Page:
Family Affair – Texas Border Business


Diana Seitz, UTRGV assistant professor of strings and violin, performing at the Carnegie Hall on April 26, 2022, alongside her daughter, Esther Seitz, cellist with the Minnesota Symphony. (Courtesy Photo)
Diana Seitz, UTRGV assistant professor of strings and violin, performing at the Carnegie Hall on April 26, 2022, alongside her daughter, Esther Seitz, cellist with the Minnesota Symphony. (Courtesy Photo)
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Texas Border Business

By Amanda A. Taylor-Uchoa

EDINBURG, Texas – Music has always been the heartbeat creating rhythm within the Seitz household.

Whether there is a birthday to be celebrated or the mood strikes for an impromptu concert in the living room, music is the element that brings the family together.

Dr. Diana Seitz, assistant professor of strings and violin in the UTRGV School of Music, College of Fine Arts, brought her passion for music to the stage at Carnegie Hall in New York City, NY, on April 26, 2022, alongside her daughter, Esther Seitz, on cello.

A graduate of the Manhattan School of Music, Seitz got her Master’s in Performance there in 2020, followed by a prestigious two-year fellowship contract with the Minnesota Symphony, where she is currently performing as a cellist.

The poster for “East Meets West,” designed by Diana Seitz’s son, Josh Seitz.

Presented by the Music Academy of Kansas City, the production performed at the Carnegie Hall was called “East Meets West,” a collaboration between Diana and her daughter, Esther, and family friend and pianist Maya Tuylieva.

The opportunity came about before the surge of COVID-19, so the production had to be postponed until April of this year.

“The production is called ‘East Meets West’ because I am originally from Azerbaijan in Soviet Russia, and my family was within a minority that was severely ethnically persecuted,” Diana said.

She left her hometown in 1989 and studied at the Moscow Conservatory until 1993, when she moved to the United States. She arrived in the U.S. with only her violin and some of her mother’s pots and pans.

Through determination and her love of performance, Diana is recognized nationally and internationally as a pedagogue, soloist, chamber, and orchestral musician.

The “East Meets West” aspect of the Carnegie Hall performance was a culmination between Diana’s past, and the similar past of her pianist.

“Our pianist, Maya Tuylieva, is from Turkmenistan, which is on the other side of the Caspian Sea, so I was from the west side and she was from the east side, then we met in Kansas City, MO, to collaborate and play together,” she said.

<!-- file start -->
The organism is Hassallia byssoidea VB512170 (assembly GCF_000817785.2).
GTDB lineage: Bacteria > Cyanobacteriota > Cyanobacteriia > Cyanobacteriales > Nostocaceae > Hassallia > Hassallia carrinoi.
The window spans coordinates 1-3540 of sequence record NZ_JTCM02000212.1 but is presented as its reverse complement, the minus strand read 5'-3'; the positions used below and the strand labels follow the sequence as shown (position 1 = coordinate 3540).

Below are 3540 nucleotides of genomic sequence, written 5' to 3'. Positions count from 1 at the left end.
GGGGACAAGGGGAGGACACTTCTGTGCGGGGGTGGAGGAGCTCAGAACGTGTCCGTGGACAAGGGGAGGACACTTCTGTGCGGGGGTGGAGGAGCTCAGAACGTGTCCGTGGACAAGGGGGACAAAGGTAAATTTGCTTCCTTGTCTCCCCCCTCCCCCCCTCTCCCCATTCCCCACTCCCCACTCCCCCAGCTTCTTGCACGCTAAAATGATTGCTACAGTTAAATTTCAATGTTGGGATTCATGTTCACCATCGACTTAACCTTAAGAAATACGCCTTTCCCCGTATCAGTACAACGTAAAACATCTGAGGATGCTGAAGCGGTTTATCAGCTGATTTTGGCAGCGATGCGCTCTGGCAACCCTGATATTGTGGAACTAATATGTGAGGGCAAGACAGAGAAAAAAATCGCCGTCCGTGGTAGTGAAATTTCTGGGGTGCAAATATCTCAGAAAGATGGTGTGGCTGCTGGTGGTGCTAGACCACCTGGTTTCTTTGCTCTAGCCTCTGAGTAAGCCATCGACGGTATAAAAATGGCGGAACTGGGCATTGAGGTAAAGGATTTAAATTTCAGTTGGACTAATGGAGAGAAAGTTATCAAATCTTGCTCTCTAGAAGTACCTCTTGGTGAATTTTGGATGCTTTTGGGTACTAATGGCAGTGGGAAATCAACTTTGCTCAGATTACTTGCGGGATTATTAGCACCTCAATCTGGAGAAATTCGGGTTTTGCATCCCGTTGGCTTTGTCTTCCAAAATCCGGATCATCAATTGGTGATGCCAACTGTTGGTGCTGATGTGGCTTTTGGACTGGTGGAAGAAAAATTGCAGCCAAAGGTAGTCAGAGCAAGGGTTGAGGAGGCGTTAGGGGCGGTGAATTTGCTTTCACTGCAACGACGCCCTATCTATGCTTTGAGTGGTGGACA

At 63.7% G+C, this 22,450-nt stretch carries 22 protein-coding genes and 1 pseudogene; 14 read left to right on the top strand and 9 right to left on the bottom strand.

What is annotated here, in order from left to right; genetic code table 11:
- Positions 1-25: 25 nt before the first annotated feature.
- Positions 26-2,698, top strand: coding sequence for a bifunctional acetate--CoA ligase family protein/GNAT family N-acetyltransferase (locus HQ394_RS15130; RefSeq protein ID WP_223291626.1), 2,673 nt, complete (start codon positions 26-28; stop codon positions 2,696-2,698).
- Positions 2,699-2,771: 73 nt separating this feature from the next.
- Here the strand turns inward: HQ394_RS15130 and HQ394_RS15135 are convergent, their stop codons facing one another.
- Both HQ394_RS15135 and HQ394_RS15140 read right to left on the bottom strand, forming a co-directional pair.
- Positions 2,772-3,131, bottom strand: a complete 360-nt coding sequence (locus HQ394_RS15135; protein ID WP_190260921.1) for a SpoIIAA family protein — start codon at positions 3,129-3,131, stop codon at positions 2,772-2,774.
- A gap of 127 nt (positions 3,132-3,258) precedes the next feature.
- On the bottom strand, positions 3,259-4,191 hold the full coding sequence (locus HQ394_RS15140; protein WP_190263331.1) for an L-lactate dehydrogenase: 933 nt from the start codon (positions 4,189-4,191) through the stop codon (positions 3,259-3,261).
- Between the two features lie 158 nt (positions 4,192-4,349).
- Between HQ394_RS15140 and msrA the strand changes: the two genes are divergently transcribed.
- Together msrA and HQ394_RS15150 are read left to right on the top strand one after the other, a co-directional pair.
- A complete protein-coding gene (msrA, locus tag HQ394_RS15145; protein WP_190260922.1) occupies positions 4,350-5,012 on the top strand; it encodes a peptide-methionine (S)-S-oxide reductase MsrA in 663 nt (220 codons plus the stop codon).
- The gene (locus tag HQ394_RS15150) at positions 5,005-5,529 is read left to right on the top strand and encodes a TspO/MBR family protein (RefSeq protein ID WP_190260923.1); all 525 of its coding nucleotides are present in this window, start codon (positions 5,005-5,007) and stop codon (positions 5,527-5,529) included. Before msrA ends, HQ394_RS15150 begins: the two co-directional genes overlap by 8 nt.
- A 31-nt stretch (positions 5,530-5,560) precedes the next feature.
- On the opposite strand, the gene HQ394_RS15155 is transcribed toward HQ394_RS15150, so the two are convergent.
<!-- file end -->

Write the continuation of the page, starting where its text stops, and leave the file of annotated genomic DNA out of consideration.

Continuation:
“There is a lot of music written by classical composers form our side of the world and they are not very well known here.”

With the help of her two sons, the news of the Carnegie Hall performance of “East Meets West” was able to reach a larger audience.

Diana Seitz with her daughter, Esther Seitz. (Courtesy Photo)

She said it was fantastic to have all her children involved in the production, as it’s every musician’s dream to be able to perform at the coveted stage of Carnegie Hall.

Diana’s oldest son, Josh Seitz, an art major at the University of Washington in Seattle, created the poster for the event, and Diana’s youngest son, Daniel Seitz, a computer science major at UTRGV, helped with the digital marketing surrounding the performance.

“Every musician knows about Carnegie Hall – it’s like this shiny achievable dream that every musician has, but not everyone gets to perform in,” Diana said.

“There are some competitions where if you win, you can play as part of a gala concert, but to have your own intimate performance is just rare of an opportunity. We all played our best.”

THE SHOW MUST GO ON

Since “East Meets West” was intended to be performed in 2019, Diana said the ensemble had plenty of time to rehearse before the big performance at Carnegie Hall, sprinkling in YouTube and live digital performances in between.

Diana was a featured speaker at TEDx in McAllen, TX, in November of 2019 – just a few months before Covid-19 hit the United States. Within her talk, Diana spoke on her experiences on being a refugee and supporting diversity.

“The speech was all about how being a musician helped me with the same skills I use to perform – how performance basically trained me to deal with challenges in life,” she said, ending her speech saying she’d see everyone at Carnegie Hall, not realizing the major changes in store for the world because of the pandemic.

“The whole point of my speech was to hear everything, experience everything and get rid of doubts, and then within the two following years, my colleague and I went through a horrific time,” she said.

“It felt symbolic to finally be able to perform at Carnegie Hall after the impact of Covid-19 and all the challenges that came with it.”

To watch Diana’s TEDx Talk, visit the linkhere.

To learn more about Diana, visit her website here.



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